Charles Kelley on Solo Career, ‘The Driver’ and David Lee Roth
It’s hard to overlook Charles Kelley. At six-foot-six, he’s literally one of the biggest men in country music, with a super-sized voice to match. Ever since Grammy-nominated single “The Driver” kicked off his solo career last September, though, Kelley has been reintroducing himself, hoping to carve out a reputation not only as a member of Lady Antebellum, but as a singer who can work the stage on his own. His debut album The Driver will be released on February 5th.
“People have been asking me, ‘You’re putting out a solo album, so why would you introduce it with a song featuring two other people?'” he says, referencing the pair of duet partners — Eric Paslay and Dierks Bentley — who join him on the record’s title track. “And I did it because that song is about the past eight years of my life. It’s about all this respect I have for the people who drive the tour buses, buy the tickets and work behind the scenes. It’s probably counterintuitive to come out with a solo record and release a song that’s actually a collaboration, but to me, that represents everything about this project. It’s a very counterintuitive project. Because why would you even do a solo record when your band’s not broken up? No one does that.”
Working alone does have its perks. With Hillary Scott recording a gospel album and Dave Haywood ramping up his work as a producer, Kelley can be the captain of his own ship, steering The Driver into territory not often explored with Lady Antebellum. The record’s biggest outliers are “Lonely Girl,” a bright burst of Hall & Oates-inspired funk, and “Leaving Nashville,” a stark, stunning ballad about a songwriter who’s unwilling to leave the town that both inspires and bankrupts him.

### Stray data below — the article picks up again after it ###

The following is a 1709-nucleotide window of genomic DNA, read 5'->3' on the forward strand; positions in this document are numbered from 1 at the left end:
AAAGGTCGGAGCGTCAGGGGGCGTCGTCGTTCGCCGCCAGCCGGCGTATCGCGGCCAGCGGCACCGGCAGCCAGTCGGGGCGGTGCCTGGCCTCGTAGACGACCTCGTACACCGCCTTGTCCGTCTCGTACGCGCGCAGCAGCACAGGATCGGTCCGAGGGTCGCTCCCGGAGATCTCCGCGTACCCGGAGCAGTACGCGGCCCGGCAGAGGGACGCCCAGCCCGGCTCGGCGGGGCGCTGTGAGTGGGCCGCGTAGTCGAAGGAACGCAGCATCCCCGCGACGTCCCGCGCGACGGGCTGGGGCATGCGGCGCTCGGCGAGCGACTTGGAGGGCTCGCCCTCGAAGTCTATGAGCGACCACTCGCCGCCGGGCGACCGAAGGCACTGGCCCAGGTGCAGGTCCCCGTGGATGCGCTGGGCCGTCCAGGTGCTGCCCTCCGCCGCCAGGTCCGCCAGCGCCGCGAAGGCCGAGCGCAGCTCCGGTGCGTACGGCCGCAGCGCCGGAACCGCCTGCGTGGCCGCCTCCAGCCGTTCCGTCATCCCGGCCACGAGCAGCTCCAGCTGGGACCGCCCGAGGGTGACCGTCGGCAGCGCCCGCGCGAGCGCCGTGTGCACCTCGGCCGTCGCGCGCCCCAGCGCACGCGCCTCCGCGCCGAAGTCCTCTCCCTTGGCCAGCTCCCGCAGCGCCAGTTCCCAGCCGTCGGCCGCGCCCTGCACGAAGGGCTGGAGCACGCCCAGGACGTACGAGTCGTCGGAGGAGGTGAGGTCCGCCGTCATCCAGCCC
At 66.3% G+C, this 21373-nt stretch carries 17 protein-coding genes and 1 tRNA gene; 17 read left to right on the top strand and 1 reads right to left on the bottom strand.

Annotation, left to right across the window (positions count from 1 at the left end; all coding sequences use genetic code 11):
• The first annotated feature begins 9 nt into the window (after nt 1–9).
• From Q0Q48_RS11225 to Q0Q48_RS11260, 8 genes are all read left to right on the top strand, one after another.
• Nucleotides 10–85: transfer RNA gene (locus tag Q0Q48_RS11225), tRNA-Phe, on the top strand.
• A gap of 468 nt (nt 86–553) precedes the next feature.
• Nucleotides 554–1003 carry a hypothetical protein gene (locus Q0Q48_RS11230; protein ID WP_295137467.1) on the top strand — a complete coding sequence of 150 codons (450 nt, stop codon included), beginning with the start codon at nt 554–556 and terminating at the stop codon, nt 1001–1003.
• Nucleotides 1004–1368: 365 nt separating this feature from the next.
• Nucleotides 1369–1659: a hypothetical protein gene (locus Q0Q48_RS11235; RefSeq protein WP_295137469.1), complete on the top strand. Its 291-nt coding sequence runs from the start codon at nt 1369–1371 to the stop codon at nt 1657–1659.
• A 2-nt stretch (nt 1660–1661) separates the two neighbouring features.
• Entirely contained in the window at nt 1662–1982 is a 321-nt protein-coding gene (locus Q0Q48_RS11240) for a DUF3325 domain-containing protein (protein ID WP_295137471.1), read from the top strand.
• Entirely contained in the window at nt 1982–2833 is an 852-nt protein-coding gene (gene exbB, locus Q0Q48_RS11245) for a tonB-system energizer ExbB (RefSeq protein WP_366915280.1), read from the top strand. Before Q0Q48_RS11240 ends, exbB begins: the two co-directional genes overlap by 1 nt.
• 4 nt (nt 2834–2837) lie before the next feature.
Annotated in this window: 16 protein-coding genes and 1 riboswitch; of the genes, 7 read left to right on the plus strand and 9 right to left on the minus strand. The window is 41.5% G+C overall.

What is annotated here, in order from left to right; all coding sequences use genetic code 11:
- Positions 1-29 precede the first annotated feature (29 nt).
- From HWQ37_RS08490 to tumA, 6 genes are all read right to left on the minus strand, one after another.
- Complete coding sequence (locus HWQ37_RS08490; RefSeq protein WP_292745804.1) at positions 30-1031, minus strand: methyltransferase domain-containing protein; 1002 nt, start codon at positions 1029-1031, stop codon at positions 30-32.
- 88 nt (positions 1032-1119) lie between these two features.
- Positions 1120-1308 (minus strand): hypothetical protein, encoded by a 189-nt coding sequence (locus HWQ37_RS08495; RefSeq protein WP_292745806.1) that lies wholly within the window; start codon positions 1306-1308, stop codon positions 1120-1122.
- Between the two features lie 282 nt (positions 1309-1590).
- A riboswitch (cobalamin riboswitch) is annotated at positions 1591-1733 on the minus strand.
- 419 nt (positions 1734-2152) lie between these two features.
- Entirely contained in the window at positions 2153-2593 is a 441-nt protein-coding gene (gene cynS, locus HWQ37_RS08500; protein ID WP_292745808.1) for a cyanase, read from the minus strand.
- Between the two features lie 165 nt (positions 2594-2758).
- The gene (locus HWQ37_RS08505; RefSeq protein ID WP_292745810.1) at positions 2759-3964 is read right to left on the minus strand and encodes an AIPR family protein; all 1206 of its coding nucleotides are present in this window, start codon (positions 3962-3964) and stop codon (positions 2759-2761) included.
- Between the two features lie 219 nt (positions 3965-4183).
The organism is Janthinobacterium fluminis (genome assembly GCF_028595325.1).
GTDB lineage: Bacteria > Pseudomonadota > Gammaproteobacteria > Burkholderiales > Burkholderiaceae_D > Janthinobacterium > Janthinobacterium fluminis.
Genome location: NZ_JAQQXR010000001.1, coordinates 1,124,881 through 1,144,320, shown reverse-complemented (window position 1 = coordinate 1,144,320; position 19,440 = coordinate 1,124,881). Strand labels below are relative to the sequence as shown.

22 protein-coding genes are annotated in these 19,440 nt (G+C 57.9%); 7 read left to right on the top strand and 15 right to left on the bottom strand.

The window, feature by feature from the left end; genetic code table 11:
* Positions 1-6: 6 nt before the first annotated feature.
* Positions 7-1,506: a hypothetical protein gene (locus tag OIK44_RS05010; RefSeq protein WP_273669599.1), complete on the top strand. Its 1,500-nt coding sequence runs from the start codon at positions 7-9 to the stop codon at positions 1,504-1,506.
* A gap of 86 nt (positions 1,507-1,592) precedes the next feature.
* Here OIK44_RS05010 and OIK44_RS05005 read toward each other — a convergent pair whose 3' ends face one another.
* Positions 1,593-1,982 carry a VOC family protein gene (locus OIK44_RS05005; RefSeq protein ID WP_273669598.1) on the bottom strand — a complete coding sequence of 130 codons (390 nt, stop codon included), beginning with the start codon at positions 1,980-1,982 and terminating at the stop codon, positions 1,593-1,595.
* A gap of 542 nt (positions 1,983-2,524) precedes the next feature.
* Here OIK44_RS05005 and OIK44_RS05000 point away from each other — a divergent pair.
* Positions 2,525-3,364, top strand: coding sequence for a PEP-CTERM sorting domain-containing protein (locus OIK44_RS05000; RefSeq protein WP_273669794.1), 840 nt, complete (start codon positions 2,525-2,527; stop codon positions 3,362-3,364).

There’s also a cover of Tom Petty’s “Southern Accents,” reimagined as a duet with honorary Heartbreaker Stevie Nicks (who also became something of a mentor to Lady Antebellum after filming an episode of CMT Crossroads with the band). Most of the remaining songs find Kelley in a beautifully bummed-out mood, ruminating on an industry that takes its biggest stars away from home for months at a time. It’s intimate, introspective stuff — the sort of music that would lose its strength if delivered by three vocalists — and if The Driver still shares some musical DNA with Lady Antebellum, it’s likely because Kelley turned to co-writer Abe Stoklasa for four of the album’s nine tracks.
“This is just Charles Kelley making a record. If it’s crappy, it’s not gonna wreck the band”
“The dude’s amazing,” Kelley gushes of Stoklasa, a former member of Billy Currington’s touring band who wrote one of Lady A’s strongest hidden gems, “Lie With Me.” “He’s the best singer in the world, and I think we’ve both found a musical counterpart in each other. Right now, in a weird way, he’s kind of like my Bernie Taupin. I don’t wanna compare ourselves to those legends, but he’s inspiring me to write songs I love.”
Although never released in America as a single, “Lie With Me” pointed Kelley, Scott and Haywood toward something new: a place where modern country and classic pop overlapped. With Stoklasa riding shotgun, The Driver goes back to that intersection.